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Robert Windom

Monica Bair asked:

May 18, 2016
Jun 22, 2016

Foam insulation is very effective in the development of a super tight building enevelope. It will stop air leakage and enable more total control of the interior living space. This present potential problems in that our living and breathing in the living space generates moisture.

Traditional building construction practices are precisely the opposite and utilizes the concept of venting in the attic and in the crawl space whereby the area above and below the living envelope allows for the eveporation of moisture.

In designing a super tight envelope that is totally sealed  there should be careful thought and concern for moisture in the enclosed area. Because foam is so effective at sealing drafts, the space should be thoughtfully designed as a whole house system, with exhaust vents for all areas of the house that generate moisture, and consideration should be given to installing an Energy Recovery Vent (ERV) to normalize the humidity between exterior and interior, to avoid the potential of developing a sick hoiuse syndrome.

Open cell is advisable in attic applications where you want moisture to freely move through when a roof leak developes, to avoid major structural damage over time. Close cell is most advisable in the peremeter of the crawl space or basement area where concern is for a more dense insulation product with more structure. (I have seen it done but advise against, applying foam on the bottom side of flooring since doing so seals all of the mechanical systems into the muck and makes maintainence profoundly troublesome and wretched for the future).

Bob Windom,     Windom Construction Co. Inc.  Atlanta

Mark Miles asked:

Jan 13, 2015
Feb 3, 2015

In Georgia a wall retaining over 48" grade requires an engineers stamp.

You might consider terracing and have two or more lower retaining walls. Be aware of hydrostatic pressure and provide adequate weepers to deminish concern for hydrostatic pressure. Good Luck!

Alex Graham asked:

Feb 17, 2014
Dec 6, 2014

The most cost effective things that you can do to improve your homes energy efficiency will depend on the existing condition of your building envelope, the efficiency of your equipment, and humiditiy control.

Addressing the condition overhead and tightening the building envelope are basic principles involved in maintaining efficient temperture control in the home. Thermal imaging will clearly indicate areas of major heat loss.

There are many types of structures and styles of thermal barriers. Therefore, you are best advised to have an energy consultant from a Home Energy Rating Service HERS evaluate of your particular home and assist in identifying the weakness of your home envelope and machanical equipment. Such a report  can provide you with a roadmap to begin taking steps to improve the overall efficiency of the home.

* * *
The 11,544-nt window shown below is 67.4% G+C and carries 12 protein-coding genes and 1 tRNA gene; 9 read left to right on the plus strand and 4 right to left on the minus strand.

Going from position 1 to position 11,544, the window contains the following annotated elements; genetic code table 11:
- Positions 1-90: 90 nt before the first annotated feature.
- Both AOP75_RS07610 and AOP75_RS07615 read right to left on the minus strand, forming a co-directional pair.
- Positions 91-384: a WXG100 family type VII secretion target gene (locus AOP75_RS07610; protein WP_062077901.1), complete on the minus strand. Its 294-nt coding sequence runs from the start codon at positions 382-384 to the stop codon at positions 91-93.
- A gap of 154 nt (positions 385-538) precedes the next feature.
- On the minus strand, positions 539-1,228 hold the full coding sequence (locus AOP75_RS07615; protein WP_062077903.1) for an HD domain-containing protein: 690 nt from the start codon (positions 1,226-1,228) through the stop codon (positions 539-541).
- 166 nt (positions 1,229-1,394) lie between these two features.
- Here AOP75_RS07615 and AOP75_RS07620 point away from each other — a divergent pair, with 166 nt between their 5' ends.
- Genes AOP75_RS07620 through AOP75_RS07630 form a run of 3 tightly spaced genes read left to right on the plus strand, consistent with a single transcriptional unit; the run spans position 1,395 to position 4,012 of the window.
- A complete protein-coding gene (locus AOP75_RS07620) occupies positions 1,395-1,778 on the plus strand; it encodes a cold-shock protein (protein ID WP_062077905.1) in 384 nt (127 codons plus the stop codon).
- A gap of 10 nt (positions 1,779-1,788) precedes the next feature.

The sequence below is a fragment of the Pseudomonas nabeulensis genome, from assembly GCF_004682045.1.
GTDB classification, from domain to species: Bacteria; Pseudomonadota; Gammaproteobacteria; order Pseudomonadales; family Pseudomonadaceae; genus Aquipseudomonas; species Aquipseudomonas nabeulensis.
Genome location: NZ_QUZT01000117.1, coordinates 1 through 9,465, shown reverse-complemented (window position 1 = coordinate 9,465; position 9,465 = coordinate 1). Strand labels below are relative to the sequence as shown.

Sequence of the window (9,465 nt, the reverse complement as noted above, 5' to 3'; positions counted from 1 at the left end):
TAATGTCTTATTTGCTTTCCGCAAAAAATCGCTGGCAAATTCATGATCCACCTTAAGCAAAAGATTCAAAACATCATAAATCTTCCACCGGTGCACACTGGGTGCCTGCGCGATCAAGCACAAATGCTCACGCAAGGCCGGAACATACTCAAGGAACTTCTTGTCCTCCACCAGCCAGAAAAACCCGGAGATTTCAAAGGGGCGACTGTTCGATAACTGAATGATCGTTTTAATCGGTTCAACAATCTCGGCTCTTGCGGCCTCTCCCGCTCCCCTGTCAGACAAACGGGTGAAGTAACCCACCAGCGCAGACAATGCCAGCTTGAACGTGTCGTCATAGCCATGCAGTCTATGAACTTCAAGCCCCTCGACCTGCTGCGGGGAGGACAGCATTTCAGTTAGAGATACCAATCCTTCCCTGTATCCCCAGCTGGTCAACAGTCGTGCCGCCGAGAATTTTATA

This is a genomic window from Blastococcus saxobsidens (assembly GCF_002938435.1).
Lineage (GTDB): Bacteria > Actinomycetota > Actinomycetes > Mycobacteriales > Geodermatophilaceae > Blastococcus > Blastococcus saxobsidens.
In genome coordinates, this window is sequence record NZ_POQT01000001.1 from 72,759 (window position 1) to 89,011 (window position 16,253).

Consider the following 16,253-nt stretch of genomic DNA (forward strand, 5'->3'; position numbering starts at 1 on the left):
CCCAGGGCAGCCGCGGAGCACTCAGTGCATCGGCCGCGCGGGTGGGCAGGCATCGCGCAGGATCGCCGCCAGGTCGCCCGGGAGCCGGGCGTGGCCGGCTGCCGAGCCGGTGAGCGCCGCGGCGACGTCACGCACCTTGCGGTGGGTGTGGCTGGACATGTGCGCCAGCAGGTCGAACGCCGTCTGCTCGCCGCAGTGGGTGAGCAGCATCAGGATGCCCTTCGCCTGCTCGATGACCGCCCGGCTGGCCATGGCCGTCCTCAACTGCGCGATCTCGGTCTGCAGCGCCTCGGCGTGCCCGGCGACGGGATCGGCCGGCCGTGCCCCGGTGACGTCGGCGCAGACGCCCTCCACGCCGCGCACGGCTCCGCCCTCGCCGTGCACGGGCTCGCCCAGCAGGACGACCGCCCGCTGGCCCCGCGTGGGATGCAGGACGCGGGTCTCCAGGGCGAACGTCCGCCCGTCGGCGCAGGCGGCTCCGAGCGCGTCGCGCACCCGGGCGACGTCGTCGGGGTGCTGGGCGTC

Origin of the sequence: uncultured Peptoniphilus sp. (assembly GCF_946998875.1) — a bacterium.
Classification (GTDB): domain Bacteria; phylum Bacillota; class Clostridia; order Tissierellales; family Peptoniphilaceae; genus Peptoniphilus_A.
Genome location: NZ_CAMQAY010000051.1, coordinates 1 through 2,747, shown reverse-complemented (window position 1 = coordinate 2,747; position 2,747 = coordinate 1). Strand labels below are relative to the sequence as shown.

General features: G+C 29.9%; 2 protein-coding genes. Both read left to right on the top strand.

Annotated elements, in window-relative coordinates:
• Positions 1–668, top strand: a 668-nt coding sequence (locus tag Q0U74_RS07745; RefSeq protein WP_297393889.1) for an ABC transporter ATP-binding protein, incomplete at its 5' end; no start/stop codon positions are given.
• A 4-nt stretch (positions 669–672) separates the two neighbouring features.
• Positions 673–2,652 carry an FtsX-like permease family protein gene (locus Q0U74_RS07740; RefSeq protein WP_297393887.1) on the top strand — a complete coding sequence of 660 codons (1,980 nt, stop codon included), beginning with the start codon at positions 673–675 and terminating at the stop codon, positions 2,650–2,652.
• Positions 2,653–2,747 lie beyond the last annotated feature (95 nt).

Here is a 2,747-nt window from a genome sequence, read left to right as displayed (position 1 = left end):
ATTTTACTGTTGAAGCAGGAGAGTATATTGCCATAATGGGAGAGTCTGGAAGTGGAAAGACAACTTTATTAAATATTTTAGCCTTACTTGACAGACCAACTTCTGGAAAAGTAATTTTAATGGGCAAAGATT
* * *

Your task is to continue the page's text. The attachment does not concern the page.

Aug 26, 2014
Aug 30, 2014

 Older homes are a specialty. Check with homes near by and ask neighbors. If neighbors have have had a good experience often they will be willing to share a phone number.

 Be sure that the contractor you hire is certified to work with pre 1978 homes. The OSHA and EPA certifications or RRP guidelines (Restoration, Renovation, Paint standards)  must be followed to protect employees and the general public from the harmful effects of lead paint products. Good Luck!

Mark Miles asked:

Feb 17, 2014
Aug 30, 2014

If you have standup space below grade near the kitchen and a dry foot print beneath your home you may want to consider consulting with a designer or builder to explore the possabilities. Often  it is necessary to dig out and incorporate masonry and / or stone work into the restraining walls and floor. The objective of the cellar is to create an environment maintain a constant temperature and humidity.

Needless to say, depending on size a cellar will allow you to stock pile volume and will give you an opportunity to age choice ventages yourself. Good luck!

Aug 25, 2014
Aug 30, 2014

I would presume that there are restrictions in Washington which require the approval of an Urban Design Commission for any archietectural modification to an older structure. Such organizations operate with guidelines that are unique to your area.

I would suggest that you contact your local Building Department. Provide them with the name of your neighborhood and inquire of them  "what if any restrictions limit your options".

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